Pakistan's Baluchistan Region Elects New Chief Minister Amid Turmoil
Abdul Qudoos Bezenjo, former deputy speaker of the provincial assembly and member of the opposition Pakistan Muslim League-Q (PML-Q) party, was sworn in as third chief minister in four years in Baluchistan.
Representative image of people voting in Pakistan. (Reuters)
Quetta, Pakistan: Pakistan's volatile Baluchistan province elected a new chief minister on Saturday, days after the previous leader was ousted in a blow to the ruling Pakistan Muslim League-Nawaz (PML-N) party ahead of the 2018 polls.
Abdul Qudoos Bezenjo, former deputy speaker of the provincial assembly and member of the opposition Pakistan Muslim League-Q (PML-Q) party, was sworn in as third chief minister in four years in the restive southwestern province.
Resource-rich Baluchistan is plagued by violence, perpetrated by both Islamist militants and nationalist insurgents fighting to keep a greater share of the revenues from gas and minerals in the province. Security has improved in recent years, though militants still carry out attacks.
The province also forms an important leg of the $57 billion China-Pakistan Economic Corridor of energy and infrastructure projects that China hopes to build as part of its belt and road initiative.
Bezenjo's ascent to power follows weeks of political infighting which saw provincial lawmakers from the ruling PML-N party rebel to help the opposition call for a vote of no confidence in PML-N's Nawab Sanaullah Zehri, prompting him to resign in a bitter blow to his party.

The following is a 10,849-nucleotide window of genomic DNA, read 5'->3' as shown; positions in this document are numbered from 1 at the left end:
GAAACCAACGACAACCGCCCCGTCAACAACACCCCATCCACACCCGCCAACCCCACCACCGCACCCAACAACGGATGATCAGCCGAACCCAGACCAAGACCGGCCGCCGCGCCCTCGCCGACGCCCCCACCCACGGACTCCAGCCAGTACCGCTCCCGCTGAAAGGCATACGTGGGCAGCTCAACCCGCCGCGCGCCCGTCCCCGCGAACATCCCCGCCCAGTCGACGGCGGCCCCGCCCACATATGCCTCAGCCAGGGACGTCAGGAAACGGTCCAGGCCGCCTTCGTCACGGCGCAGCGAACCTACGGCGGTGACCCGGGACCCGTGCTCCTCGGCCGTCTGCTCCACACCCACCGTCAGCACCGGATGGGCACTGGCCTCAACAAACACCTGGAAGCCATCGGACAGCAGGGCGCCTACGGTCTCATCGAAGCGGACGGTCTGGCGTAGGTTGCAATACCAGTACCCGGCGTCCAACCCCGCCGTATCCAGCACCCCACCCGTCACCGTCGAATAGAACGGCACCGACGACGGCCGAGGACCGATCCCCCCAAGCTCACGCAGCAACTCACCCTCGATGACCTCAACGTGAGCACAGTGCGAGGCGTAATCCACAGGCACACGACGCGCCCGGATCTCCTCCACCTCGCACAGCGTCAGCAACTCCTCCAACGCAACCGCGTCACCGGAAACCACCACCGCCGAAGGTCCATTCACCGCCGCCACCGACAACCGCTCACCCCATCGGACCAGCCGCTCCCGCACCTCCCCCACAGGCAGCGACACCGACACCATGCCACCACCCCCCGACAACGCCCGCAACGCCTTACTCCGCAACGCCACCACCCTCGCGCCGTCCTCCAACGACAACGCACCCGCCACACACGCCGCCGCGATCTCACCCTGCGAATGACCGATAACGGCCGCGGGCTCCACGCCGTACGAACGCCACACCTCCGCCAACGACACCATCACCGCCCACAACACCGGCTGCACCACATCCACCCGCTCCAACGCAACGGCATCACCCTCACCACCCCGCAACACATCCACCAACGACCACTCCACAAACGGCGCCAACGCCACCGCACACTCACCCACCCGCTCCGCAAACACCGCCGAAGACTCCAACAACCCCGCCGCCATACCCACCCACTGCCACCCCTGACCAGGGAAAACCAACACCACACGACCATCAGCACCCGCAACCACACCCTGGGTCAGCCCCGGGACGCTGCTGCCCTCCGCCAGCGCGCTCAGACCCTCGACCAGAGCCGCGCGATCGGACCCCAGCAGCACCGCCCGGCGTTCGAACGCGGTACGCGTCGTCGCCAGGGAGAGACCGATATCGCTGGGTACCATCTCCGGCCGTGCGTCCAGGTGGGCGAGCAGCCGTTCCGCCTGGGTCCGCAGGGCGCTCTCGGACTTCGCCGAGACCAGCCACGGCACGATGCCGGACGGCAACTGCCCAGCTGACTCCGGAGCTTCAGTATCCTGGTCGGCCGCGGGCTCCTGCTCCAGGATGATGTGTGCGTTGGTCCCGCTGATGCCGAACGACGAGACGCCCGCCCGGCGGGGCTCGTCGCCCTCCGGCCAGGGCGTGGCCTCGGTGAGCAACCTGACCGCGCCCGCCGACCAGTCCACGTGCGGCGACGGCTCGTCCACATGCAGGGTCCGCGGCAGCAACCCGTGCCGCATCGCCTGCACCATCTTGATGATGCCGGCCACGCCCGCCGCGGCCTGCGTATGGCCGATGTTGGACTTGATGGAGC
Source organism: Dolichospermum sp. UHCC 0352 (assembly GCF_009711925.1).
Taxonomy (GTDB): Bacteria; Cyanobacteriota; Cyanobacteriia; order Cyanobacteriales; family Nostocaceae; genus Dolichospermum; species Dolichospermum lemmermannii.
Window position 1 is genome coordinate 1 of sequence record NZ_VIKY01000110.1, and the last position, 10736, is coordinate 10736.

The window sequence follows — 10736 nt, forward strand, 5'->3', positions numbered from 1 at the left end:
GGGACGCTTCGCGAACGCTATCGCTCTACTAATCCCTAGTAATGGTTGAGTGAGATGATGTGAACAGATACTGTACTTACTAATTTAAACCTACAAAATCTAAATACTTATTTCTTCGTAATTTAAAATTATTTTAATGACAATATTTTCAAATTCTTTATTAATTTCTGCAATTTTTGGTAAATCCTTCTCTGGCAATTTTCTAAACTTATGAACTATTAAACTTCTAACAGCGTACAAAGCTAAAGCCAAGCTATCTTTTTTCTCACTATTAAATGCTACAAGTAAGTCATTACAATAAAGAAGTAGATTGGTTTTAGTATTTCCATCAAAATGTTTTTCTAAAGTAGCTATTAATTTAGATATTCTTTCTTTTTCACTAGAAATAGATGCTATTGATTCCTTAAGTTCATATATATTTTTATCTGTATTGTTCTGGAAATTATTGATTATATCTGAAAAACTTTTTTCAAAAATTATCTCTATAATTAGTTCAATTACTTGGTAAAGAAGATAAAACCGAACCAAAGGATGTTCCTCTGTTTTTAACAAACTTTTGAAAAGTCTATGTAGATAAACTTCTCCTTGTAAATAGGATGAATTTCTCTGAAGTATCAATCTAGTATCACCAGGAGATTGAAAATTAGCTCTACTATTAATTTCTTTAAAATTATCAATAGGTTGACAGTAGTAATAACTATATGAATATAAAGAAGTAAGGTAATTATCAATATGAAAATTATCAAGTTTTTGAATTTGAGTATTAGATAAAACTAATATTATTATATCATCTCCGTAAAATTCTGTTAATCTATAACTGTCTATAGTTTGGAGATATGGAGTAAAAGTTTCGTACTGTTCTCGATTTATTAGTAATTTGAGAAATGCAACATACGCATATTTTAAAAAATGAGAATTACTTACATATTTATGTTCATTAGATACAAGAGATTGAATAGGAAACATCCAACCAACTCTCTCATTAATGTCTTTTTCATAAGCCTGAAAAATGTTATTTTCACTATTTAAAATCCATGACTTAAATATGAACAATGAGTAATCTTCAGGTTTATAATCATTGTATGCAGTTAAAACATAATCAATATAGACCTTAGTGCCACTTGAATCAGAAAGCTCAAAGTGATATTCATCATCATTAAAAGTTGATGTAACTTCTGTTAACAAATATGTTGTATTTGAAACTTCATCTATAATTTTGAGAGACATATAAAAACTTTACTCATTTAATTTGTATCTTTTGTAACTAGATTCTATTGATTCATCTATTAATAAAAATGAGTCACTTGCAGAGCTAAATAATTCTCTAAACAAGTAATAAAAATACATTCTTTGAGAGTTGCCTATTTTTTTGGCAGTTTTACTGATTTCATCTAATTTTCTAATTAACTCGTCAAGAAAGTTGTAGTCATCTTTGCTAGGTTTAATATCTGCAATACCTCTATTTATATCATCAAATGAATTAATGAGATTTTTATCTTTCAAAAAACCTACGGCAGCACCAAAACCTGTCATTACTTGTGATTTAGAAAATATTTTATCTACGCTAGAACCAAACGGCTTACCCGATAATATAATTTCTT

The political crisis had been intensified by speculation, widely circulated in media, that elements of Pakistan's powerful military were behind efforts to destabilise the region and possibly dissolve the assembly ahead of the senate elections due around March, and the general elections in mid-2018.
"This assembly will complete its constitutional term," Bezenjo said after being sworn in. "And if somebody made any attempt (to dissolve the parliament) I will fully resist."
The military, which has ruled Pakistan for about half its history since independence in 1947, denies meddling in civilian politics.
Bezenjo's election is seen hurting PML-N's chances at the nationwide senate elections, with analysts saying the ruling party is now expected to get fewer senators from Baluchistan. In 2015, the vote for members of the upper house Senate was done through secret ballots of provincial lawmakers.
Recommended For You
- Kapil Sharma Asks Fan to 'Fact Check' After Being Called Out for Disrespecting Women
- Xiaomi Redmi K20 Review: Is There Nothing Missing in This Brilliant Android Phone?
- Dwayne The Rock Johnson Ties the Knot With Laura Hashian in Secret Hawaiian Wedding, See Pics
- Alia Bhatt-Ranbir Kapoor, Varun Dhawan-Natasha Dalal's Weddings to Have This in Common
- Are Your Cable TV And DTH Subscriptions Set to Become More Affordable?